It won’t be long until spring has sprung and beekeepers across the land start to open hives and assess how their bees did over the winter. I could be more cynical than the average walrus, but I strongly suspect that most beekeepers are like gamblers with winter loss figures. They are happy to talk about the good times but stay very quiet when losses are mounting. It’s human nature. The same probably applies to honey yields. That’s why I like to mix up my sources of information – some anecdotal and some from research projects. We are not always great at working out the cause of death; anything is better than “I didn’t manage varroa properly, so they snuffed it.”
As somebody floundering around seeking knowledge about bees, I understand that anecdotal information can be a powerful thing, especially from commercial beekeepers who manage hundreds of colonies. Few research projects directly target what I want to know, and many suffer from small sample sizes. Large research projects involving hundreds of colonies over several years are not easy to come by.
German bee monitoring project
A good one that springs to mind is ‘The German bee monitoring project: a long term study to understand periodically high winter losses of honey bee colonies.’ This four-year study involved 1,200 honey bee colonies from 120 apiaries across Germany starting in 2004. It specifically investigated the causes of winter mortality. Without going into all of the details, the factors involved were (i) high varroa mite infestation levels (ii) deformed wing virus infections in autumn (iii) acute bee paralysis virus infections in autumn (iv) old queens and (v) relative colony weakness before the winter.
The most significant factor of all was good ole Varroa destructor. The measure of ‘mites per 100 bees’ in October was critical. There is a nearly exponential increase in winter losses from 0% – 20% infestation rates in October. A threshold of 6% (6 mites per 100 bees) keeps colony losses below 10%. In other words, if you do an alcohol wash in October and find more than 6% mite infestation, you are in trouble.
Regarding the viruses, there was some evidence that high levels can cause winter losses even with low varroa counts, but often the two go together (high varroa levels + virus = death). I found it interesting that the research showed that colonies headed by young queens have a significantly higher chance of winter survival than those with older queens. The reason is elusive but may be to do with producing more brood and stronger colonies going into winter; the survivors went into winter with more bees than those that died.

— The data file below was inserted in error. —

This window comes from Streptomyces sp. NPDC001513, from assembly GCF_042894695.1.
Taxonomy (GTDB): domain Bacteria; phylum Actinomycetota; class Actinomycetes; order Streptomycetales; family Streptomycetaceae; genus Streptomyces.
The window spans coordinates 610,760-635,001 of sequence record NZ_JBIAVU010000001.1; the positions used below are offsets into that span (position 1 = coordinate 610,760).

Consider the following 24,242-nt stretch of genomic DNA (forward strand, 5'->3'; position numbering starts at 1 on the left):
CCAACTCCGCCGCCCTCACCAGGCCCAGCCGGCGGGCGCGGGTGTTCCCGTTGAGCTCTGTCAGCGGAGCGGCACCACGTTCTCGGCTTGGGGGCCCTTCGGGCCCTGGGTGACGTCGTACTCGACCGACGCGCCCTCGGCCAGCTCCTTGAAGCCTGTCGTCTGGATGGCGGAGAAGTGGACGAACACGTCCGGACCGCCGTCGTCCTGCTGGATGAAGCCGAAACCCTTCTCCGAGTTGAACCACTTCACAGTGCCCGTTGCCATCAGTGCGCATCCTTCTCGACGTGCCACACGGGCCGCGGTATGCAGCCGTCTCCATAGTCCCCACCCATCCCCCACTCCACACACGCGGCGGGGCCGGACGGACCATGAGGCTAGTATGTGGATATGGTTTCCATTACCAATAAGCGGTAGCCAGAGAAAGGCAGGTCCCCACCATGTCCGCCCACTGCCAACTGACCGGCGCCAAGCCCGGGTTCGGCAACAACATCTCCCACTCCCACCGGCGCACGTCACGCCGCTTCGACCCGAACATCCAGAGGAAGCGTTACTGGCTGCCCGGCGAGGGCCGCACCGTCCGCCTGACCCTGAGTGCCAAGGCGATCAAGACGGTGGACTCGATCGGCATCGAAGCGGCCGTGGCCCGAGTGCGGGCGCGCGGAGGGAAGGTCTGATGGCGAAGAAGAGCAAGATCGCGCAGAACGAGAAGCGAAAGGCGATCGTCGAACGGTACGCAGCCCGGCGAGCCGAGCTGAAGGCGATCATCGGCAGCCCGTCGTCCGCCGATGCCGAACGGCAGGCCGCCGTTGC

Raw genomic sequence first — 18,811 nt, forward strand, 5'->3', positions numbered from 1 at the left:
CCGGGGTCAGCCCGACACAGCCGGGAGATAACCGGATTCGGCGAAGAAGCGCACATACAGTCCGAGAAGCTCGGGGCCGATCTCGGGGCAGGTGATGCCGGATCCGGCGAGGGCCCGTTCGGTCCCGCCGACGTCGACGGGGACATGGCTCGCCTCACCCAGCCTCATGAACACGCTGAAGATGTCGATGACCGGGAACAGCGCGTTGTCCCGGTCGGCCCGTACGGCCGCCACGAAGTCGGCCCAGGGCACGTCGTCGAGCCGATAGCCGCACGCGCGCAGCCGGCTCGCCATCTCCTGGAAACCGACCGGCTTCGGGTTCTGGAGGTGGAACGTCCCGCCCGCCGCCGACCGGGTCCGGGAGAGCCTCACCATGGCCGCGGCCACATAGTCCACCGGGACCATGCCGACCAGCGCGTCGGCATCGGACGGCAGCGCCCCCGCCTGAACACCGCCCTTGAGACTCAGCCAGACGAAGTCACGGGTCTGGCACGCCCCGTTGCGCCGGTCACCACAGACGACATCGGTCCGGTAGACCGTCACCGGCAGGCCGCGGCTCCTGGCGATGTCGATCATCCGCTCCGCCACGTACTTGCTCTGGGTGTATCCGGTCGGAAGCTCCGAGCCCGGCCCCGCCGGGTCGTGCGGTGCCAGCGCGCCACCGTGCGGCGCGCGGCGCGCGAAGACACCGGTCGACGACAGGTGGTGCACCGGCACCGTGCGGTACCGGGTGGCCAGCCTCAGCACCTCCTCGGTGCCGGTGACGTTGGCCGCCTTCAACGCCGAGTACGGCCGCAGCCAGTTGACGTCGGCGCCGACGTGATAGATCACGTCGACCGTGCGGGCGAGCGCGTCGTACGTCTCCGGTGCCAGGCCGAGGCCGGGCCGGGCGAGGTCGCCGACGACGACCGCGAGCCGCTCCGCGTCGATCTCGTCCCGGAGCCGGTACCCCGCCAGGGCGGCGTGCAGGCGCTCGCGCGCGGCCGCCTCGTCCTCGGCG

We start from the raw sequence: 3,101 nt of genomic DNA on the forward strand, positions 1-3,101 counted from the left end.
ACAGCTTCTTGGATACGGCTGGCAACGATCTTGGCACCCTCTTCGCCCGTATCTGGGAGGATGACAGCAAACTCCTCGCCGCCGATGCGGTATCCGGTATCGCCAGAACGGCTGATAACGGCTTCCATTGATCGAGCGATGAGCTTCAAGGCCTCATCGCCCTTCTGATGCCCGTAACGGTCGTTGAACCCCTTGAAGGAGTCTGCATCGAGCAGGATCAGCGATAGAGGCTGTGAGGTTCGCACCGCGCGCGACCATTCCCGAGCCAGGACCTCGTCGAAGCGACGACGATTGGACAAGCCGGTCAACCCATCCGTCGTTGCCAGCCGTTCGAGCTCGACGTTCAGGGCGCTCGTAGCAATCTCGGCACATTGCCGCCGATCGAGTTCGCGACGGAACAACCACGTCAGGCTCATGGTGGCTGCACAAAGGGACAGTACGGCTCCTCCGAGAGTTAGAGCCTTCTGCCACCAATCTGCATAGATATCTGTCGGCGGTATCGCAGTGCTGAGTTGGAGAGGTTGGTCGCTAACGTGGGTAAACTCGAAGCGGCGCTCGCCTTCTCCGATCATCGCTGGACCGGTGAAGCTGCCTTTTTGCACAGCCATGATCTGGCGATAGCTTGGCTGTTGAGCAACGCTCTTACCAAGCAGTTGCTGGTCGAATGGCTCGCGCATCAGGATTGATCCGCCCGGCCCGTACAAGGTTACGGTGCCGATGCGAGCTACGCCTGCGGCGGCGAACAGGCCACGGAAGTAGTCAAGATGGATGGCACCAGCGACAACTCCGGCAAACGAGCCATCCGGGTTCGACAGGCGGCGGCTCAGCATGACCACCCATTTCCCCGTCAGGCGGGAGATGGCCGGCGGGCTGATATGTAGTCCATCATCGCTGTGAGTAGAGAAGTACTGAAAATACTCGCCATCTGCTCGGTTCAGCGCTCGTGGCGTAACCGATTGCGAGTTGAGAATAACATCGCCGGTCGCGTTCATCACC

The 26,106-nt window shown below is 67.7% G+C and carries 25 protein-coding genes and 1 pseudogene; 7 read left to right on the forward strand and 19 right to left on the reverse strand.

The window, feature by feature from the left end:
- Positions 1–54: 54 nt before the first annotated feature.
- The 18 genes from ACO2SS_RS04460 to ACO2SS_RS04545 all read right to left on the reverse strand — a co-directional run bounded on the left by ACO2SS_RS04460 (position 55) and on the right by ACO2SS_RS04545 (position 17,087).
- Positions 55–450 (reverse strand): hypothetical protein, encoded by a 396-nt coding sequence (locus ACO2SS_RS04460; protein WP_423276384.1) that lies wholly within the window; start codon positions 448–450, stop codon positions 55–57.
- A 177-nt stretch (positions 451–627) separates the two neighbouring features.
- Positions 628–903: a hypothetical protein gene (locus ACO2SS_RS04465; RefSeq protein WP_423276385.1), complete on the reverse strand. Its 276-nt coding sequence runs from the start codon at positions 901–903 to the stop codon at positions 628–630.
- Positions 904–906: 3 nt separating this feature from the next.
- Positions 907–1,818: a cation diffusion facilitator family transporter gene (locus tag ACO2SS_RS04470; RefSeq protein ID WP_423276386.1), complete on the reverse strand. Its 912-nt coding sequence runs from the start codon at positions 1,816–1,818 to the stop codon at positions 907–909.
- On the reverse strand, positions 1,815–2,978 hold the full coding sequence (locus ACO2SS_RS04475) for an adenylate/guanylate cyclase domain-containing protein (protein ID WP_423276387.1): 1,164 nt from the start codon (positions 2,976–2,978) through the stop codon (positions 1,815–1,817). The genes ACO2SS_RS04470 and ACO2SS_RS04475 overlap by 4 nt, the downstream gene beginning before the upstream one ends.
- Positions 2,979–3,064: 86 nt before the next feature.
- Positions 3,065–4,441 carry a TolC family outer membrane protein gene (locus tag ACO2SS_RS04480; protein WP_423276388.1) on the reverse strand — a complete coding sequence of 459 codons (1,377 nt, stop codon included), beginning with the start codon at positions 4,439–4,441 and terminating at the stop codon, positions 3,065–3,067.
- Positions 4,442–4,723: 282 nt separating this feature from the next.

The research paper concludes:
Based on the results presented, it is safe to state that Varroa destructor is the dominant killer of honey bee colonies during winter. In addition to high varroa infestation levels, DWV and ABPV infections in autumn significantly lower the winter survival of honey bee colonies as do old queens heading overwintering colonies. That a weak colony has not the best chance to survive the winter is rather trivial, but the fact that we observed such winter losses due to colony weakness shows that beekeepers still winter weak colonies.
So, the fight continues against the mighty mite. I recently declared an interest in trying out a brood interruption method described by Ralph Buchler at the National Honey Show. He was very much involved in researching this on 370 colonies across 11 locations in Europe over two seasons. The paper, ‘Summer brood interruption as integrated management strategy for effective Varroa control in Europe’ shows promise. I was contacted by another researcher, Raffaele Dall’Olio, who pointed me to other work done in Europe on queen caging. It all boils down to timing and working the method to what’s right for one’s local conditions.
My aim is to cage queens for a limited time, probably in June, and to then blast those hives with oxalic acid by sublimation once there is no sealed brood. I can do that with some colonies and treat the others normally, then compare the results. The queen is caged for 25 days in the study, and oxalic acid is used straight after she’s released. Encouragingly, at the nearest experimental location to me, Ireland, the efficacy was over 92% (2016 and 2017). Across all sites, it was 88.25%, with a range of 72% to 99%.
What about honey?
However, it’s all very well killing mites, I hear you say, but what about honey production? It’s crucial for those hoping to sell honey that trapping the queen does not lead to a lower honey harvest. I’m mainly interested in testing the impact on honey; I don’t need convincing that using oxalic acid on broodless colonies kills most of the mites. The essential things to check will be how much extra time it takes and whether taking her majesty off laying duties for a few weeks buggers up the harvest. Theoretically, if you get the timing right, the bees have no larvae to feed, so they crack on with foraging.
My main concerns are that I live in a place famous for unpredictable weather. If I release the queen after 25 days and we get a long spell of cold and wet weather, will she lay enough brood to build up nice and strong for the winter? I suppose I’d have to feed syrup in such circumstances, and maybe even pollen. To counterbalance this fear, I have the satisfaction of possibly being able to manage varroa with just oxalic acid. Beecraft has expressed an interest in publishing what I find, as long as I put it into some sort of cohesive order and take some pictures. It’s nice to have a project!